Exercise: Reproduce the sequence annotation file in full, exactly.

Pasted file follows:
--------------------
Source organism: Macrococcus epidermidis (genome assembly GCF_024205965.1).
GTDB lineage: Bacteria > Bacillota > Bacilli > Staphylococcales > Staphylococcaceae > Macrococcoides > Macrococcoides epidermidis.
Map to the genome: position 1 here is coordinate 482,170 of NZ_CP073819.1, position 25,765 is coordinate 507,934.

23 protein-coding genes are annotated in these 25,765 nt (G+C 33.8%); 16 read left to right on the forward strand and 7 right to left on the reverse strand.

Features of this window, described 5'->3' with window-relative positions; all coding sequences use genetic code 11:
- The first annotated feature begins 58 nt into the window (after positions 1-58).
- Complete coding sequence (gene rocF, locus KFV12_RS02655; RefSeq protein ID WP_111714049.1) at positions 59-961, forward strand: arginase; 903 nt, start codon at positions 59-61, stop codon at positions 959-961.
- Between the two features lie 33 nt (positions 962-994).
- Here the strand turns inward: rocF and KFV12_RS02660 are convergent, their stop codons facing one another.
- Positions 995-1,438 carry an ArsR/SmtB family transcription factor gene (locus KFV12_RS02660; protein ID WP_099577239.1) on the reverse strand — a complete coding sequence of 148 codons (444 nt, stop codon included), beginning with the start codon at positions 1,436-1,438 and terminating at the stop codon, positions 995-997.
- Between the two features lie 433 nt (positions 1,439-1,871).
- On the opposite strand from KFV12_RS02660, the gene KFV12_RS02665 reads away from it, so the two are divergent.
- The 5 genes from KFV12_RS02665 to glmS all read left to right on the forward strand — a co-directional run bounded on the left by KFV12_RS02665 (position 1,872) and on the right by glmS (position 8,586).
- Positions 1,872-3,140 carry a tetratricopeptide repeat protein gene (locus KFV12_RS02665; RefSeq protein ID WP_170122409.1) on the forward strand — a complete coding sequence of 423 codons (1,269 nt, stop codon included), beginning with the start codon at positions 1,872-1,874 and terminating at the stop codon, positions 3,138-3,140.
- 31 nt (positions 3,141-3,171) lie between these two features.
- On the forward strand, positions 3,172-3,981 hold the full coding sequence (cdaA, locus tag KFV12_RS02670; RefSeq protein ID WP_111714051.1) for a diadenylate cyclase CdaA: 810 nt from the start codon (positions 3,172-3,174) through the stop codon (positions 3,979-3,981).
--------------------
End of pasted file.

Source organism: Macrococcus epidermidis (genome assembly GCF_024205965.1).
GTDB lineage: Bacteria > Bacillota > Bacilli > Staphylococcales > Staphylococcaceae > Macrococcoides > Macrococcoides epidermidis.
Map to the genome: position 1 here is coordinate 482,170 of NZ_CP073819.1, position 25,765 is coordinate 507,934.

23 protein-coding genes are annotated in these 25,765 nt (G+C 33.8%); 16 read left to right on the forward strand and 7 right to left on the reverse strand.

Features of this window, described 5'->3' with window-relative positions; all coding sequences use genetic code 11:
- The first annotated feature begins 58 nt into the window (after positions 1-58).
- Complete coding sequence (gene rocF, locus KFV12_RS02655; RefSeq protein ID WP_111714049.1) at positions 59-961, forward strand: arginase; 903 nt, start codon at positions 59-61, stop codon at positions 959-961.
- Between the two features lie 33 nt (positions 962-994).
- Here the strand turns inward: rocF and KFV12_RS02660 are convergent, their stop codons facing one another.
- Positions 995-1,438 carry an ArsR/SmtB family transcription factor gene (locus KFV12_RS02660; protein ID WP_099577239.1) on the reverse strand — a complete coding sequence of 148 codons (444 nt, stop codon included), beginning with the start codon at positions 1,436-1,438 and terminating at the stop codon, positions 995-997.
- Between the two features lie 433 nt (positions 1,439-1,871).
- On the opposite strand from KFV12_RS02660, the gene KFV12_RS02665 reads away from it, so the two are divergent.
- The 5 genes from KFV12_RS02665 to glmS all read left to right on the forward strand — a co-directional run bounded on the left by KFV12_RS02665 (position 1,872) and on the right by glmS (position 8,586).
- Positions 1,872-3,140 carry a tetratricopeptide repeat protein gene (locus KFV12_RS02665; RefSeq protein ID WP_170122409.1) on the forward strand — a complete coding sequence of 423 codons (1,269 nt, stop codon included), beginning with the start codon at positions 1,872-1,874 and terminating at the stop codon, positions 3,138-3,140.
- 31 nt (positions 3,141-3,171) lie between these two features.
- On the forward strand, positions 3,172-3,981 hold the full coding sequence (cdaA, locus tag KFV12_RS02670; RefSeq protein ID WP_111714051.1) for a diadenylate cyclase CdaA: 810 nt from the start codon (positions 3,172-3,174) through the stop codon (positions 3,979-3,981).